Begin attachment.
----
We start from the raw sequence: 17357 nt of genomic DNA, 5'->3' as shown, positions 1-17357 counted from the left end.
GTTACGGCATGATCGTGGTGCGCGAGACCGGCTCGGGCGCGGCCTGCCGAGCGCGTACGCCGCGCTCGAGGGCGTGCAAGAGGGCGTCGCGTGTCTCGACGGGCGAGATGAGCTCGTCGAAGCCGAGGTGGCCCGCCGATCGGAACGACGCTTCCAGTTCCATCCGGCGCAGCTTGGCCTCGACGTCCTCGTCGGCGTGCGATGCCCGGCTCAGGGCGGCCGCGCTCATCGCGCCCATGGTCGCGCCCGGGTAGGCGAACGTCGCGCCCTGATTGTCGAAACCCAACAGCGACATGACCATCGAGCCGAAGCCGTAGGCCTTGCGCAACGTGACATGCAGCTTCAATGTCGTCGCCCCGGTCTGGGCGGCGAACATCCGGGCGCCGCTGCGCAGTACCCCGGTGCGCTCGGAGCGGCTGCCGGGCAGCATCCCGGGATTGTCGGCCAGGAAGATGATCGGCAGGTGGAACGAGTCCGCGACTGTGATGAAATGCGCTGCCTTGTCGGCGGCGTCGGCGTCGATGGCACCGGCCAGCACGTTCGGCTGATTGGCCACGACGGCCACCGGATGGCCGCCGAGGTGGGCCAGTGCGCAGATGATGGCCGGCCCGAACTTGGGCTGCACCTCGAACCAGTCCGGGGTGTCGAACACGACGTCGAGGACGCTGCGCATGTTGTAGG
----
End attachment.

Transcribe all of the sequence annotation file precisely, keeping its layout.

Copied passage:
We start from the raw sequence: 17357 nt of genomic DNA, 5'->3' as shown, positions 1-17357 counted from the left end.
GTTACGGCATGATCGTGGTGCGCGAGACCGGCTCGGGCGCGGCCTGCCGAGCGCGTACGCCGCGCTCGAGGGCGTGCAAGAGGGCGTCGCGTGTCTCGACGGGCGAGATGAGCTCGTCGAAGCCGAGGTGGCCCGCCGATCGGAACGACGCTTCCAGTTCCATCCGGCGCAGCTTGGCCTCGACGTCCTCGTCGGCGTGCGATGCCCGGCTCAGGGCGGCCGCGCTCATCGCGCCCATGGTCGCGCCCGGGTAGGCGAACGTCGCGCCCTGATTGTCGAAACCCAACAGCGACATGACCATCGAGCCGAAGCCGTAGGCCTTGCGCAACGTGACATGCAGCTTCAATGTCGTCGCCCCGGTCTGGGCGGCGAACATCCGGGCGCCGCTGCGCAGTACCCCGGTGCGCTCGGAGCGGCTGCCGGGCAGCATCCCGGGATTGTCGGCCAGGAAGATGATCGGCAGGTGGAACGAGTCCGCGACTGTGATGAAATGCGCTGCCTTGTCGGCGGCGTCGGCGTCGATGGCACCGGCCAGCACGTTCGGCTGATTGGCCACGACGGCCACCGGATGGCCGCCGAGGTGGGCCAGTGCGCAGATGATGGCCGGCCCGAACTTGGGCTGCACCTCGAACCAGTCCGGGGTGTCGAACACGACGTCGAGGACGCTGCGCATGTTGTAGG